No ‘New University’ in Cairo

Emma van der Zalm is taking it all in in Cairo. She's studying Arabic in the Egyptian capitol and wants to share what her life is like through her blog.

We have student associations for everything in Groningen, even ones that you may never have thought would exist (ever heard of the gliding association? See? This is what I mean). In Cairo, there are many students associations as well, focusing on many different topics such as development, social activities, academic activities, religion and politics.

The political student associations in particular have had a striking influence in Egyptian (student) life in the past few years. The number of students who are involved in those associations is not clear as there are no statistics on this, but their influence should not be underestimated.

Lately, we have seen a new movement pop up in Holland, particularly in Amsterdam. ‘The New University’ is trying to democratize the university by going to the streets, protesting and organizing sit-ins. A comparable phenomenon can be found in Egypt – however, unlike in Holland, its history is long and rough and has had many faces.

Democracy ‘hard to find’

In the years before the revolution, Mubarak was trying to prevent anyone from playing a political role outside of his ruling party. This led to many restrictions which made it very hard for any student association with a political orientation to conduct activities. One of these restrictions was the installment of university guards who had to keep an eye on all political associations and activities on campus and to combat any unwanted activity.

Besides the guards, another restriction was that the people on the boards and leading positions in the universities were friends of the police (and supporters of Mubarak) and were often financially corrupt. Democracy in the universities was thus hard to find.

During the revolution, people from all layers of Egyptian society were involved in the demonstrations, and so were the students. A common trend that followed was the development of ideologies, political ideas and opinions among students. Many of them were pro-revolution, but one should keep in mind that this was not the case for all of them: people who were pro-Mubarak also became more politically involved.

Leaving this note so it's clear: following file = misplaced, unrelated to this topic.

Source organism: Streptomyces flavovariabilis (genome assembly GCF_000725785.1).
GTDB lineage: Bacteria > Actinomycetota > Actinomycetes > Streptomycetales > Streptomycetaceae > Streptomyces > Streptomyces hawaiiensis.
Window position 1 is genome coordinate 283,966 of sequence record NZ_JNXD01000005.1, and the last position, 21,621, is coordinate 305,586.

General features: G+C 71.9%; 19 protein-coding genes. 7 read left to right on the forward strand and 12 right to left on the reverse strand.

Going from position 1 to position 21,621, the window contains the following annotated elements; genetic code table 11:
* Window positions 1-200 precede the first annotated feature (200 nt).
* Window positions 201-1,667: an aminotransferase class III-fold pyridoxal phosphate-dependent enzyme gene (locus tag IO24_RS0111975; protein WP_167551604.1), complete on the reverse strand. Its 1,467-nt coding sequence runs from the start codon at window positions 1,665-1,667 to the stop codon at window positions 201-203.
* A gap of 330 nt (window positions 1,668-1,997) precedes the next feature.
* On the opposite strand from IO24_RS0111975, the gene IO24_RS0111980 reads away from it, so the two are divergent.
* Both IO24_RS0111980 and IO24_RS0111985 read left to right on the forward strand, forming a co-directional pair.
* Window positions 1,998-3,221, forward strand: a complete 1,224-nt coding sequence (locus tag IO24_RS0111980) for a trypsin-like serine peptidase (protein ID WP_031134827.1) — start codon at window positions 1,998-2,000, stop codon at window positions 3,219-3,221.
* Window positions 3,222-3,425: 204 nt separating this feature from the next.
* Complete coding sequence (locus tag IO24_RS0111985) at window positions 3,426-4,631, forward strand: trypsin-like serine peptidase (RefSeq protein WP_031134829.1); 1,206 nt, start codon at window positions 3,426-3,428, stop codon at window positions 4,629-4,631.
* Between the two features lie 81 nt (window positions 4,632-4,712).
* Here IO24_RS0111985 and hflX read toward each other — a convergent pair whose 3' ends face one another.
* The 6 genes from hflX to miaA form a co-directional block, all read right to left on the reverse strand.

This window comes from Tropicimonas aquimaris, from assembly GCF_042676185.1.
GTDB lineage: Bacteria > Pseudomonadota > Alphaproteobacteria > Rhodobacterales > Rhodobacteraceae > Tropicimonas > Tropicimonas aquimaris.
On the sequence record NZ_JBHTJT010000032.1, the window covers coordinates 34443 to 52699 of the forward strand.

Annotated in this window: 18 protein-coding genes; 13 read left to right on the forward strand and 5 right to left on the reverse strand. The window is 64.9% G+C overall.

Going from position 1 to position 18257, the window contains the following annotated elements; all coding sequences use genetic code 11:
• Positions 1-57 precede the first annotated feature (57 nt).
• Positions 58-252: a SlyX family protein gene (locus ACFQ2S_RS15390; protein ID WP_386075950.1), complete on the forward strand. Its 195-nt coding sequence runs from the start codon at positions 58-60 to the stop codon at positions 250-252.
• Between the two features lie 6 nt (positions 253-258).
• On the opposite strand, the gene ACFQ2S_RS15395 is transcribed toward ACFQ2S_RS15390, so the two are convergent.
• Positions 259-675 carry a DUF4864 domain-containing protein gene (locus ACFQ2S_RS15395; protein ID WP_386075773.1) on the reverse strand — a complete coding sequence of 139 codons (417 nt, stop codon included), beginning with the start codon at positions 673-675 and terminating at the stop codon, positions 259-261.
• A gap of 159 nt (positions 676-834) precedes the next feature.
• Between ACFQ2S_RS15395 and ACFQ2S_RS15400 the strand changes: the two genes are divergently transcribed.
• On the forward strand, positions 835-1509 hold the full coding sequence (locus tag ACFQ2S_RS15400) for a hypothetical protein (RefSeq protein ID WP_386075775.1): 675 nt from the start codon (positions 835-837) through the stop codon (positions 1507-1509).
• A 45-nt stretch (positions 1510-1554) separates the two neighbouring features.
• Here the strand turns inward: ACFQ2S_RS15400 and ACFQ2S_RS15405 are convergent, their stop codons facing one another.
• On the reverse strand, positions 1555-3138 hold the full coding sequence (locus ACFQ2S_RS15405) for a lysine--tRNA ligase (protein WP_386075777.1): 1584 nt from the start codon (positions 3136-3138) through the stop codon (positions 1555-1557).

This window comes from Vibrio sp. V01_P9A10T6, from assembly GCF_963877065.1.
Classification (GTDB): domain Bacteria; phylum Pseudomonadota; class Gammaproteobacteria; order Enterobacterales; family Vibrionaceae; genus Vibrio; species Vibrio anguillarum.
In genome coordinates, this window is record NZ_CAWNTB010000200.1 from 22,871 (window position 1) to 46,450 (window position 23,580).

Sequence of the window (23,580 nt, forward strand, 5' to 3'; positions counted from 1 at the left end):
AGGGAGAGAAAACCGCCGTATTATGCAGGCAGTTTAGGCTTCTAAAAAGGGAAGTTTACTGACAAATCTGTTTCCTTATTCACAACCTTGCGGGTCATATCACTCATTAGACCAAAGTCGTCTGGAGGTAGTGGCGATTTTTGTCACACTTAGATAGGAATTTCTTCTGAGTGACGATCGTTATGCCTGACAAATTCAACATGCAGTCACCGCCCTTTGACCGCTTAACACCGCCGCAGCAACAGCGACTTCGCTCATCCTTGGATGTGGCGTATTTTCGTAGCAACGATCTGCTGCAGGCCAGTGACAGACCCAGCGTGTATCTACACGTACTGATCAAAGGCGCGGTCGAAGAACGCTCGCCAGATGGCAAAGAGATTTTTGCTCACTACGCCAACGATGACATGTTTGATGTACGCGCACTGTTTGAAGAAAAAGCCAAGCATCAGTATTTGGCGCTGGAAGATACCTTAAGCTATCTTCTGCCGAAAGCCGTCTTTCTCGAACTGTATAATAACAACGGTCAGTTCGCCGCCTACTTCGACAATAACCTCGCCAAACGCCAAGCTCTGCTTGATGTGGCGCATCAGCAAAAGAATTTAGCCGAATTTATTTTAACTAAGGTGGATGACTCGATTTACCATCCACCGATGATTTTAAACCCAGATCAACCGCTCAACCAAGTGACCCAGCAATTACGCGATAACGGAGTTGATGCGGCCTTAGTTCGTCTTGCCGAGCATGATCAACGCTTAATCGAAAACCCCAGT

Those years have passed

After the revolution, there were two years of relative political freedom at the universities. During those years, many new political movements emerged. Students were not only interested in the democratization of the university anymore; many strived for the democratization of the country as well.

It was also during this time that there were major demonstrations against the deans and board members of the university, as they still belonged to the old regime; some of them left, but others did not. It was comparable to, but bigger than, what is happening in Amsterdam at the moment.

But those years have passed, and Abdul Fatah al-Sisi has come to power. The freedom that the students gradually built up is almost completely gone. Al-Sisi, just like Mubarak, is not allowing political activities in universities. While The New University is making small progress in Holland, in Cairo, the students with comparable ideologies are back at the very start.

Al-Sisi might be able to decrease the influence and the appearance of political associations in universities through a fierce crackdown. However, he will not be able to make them disappear entirely; there are still people trying to break his rules, and there are still demonstrations (although less than before).


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